The impact of agricultural activities on biodiversity of plants and animals has a long history, which began when humans first started the domestication process over 7000 years ago (Solbrig and Solbrig, 1994). By selecting a few seemingly more useful or edible species, these ancient agriculturists began the selection process which still continues today as farmers, researchers and companies look for more productive plants and animals. This process necessarily involves a reduction and simplification of the immense biological diversity of nature, at both the species and genetic level. However, since the first farmers selected their preferred plants and cultivated their land with the few simple tools and mostly organic inputs available at a local (small) scale, their activities were, in general, of low impact or at least of a limited geographical scale. There are still examples today of cultures that continue to practice this small-scale, limited impact agriculture (Denevan, 1995; Redford and Mansour, 1996).
The growth in population and the increasing urbanization led to the need to produce larger quantities of food being transported over longer distances. Larger areas of land were dedicated to agricultural activities, using animal traction, irrigation canals and other intensification techniques. The change in land use through clearing forested or grassland for cultivation, changes in agricultural practices such as crop rotation and mixes, grazing practices, residue management, irrigation and drainage all affect the soil environment and change the range of habitats and foods for soil organisms. Treatments applied to land such as liming, fertilisers, manure and other organic materials, tillage practices, the use of pesticides and so forth, all change the physical and chemical environment.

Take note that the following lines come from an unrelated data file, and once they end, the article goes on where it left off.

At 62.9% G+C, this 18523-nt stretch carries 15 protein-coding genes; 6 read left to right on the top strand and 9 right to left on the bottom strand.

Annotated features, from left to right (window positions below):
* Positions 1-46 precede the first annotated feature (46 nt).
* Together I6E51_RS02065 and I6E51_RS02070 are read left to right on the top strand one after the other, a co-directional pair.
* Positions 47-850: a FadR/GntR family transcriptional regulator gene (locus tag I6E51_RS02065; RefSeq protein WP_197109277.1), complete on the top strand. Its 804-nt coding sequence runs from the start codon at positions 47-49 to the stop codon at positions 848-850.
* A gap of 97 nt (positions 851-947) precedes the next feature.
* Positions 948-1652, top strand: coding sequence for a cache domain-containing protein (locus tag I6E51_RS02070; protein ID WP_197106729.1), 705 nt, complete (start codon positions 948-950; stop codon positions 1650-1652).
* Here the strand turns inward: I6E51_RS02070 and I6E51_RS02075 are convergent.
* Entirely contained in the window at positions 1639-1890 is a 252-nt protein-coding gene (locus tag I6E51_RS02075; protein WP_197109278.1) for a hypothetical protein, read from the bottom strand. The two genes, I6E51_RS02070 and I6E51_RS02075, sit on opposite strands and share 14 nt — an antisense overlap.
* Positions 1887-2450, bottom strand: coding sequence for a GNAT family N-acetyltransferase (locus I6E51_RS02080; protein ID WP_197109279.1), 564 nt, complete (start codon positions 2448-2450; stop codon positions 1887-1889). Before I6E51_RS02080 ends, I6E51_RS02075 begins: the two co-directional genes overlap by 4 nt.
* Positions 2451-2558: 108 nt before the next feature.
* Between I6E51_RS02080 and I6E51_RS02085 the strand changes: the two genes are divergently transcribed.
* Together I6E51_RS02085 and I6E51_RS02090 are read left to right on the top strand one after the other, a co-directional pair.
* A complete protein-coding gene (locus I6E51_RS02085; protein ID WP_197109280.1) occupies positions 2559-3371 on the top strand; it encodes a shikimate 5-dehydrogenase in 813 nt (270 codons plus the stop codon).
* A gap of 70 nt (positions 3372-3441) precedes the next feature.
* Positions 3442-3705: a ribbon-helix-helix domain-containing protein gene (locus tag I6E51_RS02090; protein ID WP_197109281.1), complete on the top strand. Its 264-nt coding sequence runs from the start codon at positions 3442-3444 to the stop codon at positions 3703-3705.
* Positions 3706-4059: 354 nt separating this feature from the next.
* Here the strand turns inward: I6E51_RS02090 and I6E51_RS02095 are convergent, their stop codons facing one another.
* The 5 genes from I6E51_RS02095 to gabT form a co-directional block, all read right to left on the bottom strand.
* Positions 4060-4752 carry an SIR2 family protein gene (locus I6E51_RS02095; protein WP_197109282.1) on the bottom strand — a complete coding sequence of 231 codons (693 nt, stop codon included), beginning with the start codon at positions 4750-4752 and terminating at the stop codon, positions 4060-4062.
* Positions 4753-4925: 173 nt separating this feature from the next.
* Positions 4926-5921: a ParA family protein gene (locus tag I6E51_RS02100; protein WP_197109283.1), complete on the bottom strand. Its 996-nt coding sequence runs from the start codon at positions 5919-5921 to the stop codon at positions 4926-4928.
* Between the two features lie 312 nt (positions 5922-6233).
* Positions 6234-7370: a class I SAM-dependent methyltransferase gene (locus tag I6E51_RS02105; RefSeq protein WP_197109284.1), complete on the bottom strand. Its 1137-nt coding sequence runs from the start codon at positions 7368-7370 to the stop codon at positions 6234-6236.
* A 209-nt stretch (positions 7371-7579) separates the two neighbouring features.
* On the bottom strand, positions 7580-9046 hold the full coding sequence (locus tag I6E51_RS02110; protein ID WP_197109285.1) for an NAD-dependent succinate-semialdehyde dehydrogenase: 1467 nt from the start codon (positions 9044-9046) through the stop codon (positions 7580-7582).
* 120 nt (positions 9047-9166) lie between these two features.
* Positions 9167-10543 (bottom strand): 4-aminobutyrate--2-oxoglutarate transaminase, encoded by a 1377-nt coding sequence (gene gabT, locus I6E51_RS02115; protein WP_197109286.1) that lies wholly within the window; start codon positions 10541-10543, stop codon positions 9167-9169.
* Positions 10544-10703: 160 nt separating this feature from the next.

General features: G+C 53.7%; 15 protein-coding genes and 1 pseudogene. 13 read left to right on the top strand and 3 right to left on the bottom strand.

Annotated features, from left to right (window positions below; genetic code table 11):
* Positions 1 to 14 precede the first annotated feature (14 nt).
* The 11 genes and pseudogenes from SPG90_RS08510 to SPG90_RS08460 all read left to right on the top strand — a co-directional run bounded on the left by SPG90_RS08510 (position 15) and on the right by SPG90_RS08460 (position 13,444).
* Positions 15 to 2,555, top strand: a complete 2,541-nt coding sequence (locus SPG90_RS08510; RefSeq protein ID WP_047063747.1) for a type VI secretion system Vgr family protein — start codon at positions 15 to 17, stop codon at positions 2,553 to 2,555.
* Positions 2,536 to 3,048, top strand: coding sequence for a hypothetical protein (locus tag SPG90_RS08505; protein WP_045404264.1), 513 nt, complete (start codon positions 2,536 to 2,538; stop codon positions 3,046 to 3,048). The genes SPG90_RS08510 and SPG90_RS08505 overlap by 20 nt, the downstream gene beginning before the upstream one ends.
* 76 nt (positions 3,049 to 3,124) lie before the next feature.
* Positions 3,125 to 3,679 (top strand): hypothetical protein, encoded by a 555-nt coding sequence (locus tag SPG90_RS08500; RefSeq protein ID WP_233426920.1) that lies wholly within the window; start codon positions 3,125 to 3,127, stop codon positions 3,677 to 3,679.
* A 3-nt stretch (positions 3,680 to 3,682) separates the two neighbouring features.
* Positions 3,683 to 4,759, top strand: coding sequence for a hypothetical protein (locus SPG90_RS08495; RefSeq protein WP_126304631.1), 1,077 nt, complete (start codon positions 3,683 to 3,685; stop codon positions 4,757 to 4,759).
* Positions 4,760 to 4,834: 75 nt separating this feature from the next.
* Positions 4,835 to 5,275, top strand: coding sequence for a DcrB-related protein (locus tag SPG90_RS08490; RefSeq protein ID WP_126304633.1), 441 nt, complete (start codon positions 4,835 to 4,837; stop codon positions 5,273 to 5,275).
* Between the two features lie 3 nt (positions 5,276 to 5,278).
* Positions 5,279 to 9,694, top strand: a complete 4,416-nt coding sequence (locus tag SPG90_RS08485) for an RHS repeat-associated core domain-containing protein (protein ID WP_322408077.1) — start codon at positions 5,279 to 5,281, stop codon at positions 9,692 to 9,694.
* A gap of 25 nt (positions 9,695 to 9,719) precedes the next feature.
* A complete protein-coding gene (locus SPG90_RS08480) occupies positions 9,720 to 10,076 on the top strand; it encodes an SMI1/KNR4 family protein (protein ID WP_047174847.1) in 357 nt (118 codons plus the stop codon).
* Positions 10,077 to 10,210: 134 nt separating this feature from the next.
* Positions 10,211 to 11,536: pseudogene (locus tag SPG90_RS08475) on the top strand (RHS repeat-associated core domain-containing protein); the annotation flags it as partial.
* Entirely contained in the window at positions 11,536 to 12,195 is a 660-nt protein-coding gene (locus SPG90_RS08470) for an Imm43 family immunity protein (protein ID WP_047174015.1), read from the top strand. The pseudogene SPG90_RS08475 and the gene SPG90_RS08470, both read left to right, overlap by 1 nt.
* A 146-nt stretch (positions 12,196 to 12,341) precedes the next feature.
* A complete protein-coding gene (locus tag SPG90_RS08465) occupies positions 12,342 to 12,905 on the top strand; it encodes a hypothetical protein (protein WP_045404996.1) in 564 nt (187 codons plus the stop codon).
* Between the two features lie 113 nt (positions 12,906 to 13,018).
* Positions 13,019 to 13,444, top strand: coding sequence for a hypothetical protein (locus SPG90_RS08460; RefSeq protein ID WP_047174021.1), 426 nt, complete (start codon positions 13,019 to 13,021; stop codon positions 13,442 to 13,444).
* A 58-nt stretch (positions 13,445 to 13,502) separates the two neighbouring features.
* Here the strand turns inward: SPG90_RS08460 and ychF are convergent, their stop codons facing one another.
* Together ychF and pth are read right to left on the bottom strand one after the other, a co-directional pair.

With the urbanization of the population, proportionally fewer number of people were involved in food production. This led to changes in agricultural practices such as the development of modernized agricultural techniques with the use the moldboard plow, motorized tractors, hybrid cultivars, inorganic fertilizers and pesticides. This created new pressures on the land, dramatically increasing the influence of agricultural practices on biodiversity.
Today, some 6 billion humans rely on biodiversity for its goods and services, the population having doubled since 1950. This may reach 9 billion by the year 2050. More significantly, the demands on natural resources are growing even faster, the global economy having quintupled in the last 50 years. As the amount of land available for agricultural use continues to decrease worldwide, the demands of human populations (especially urban) are simultaneously increasing, putting more pressure on the soil resource base and the environment (Lavelle, 2000; Young, 1998).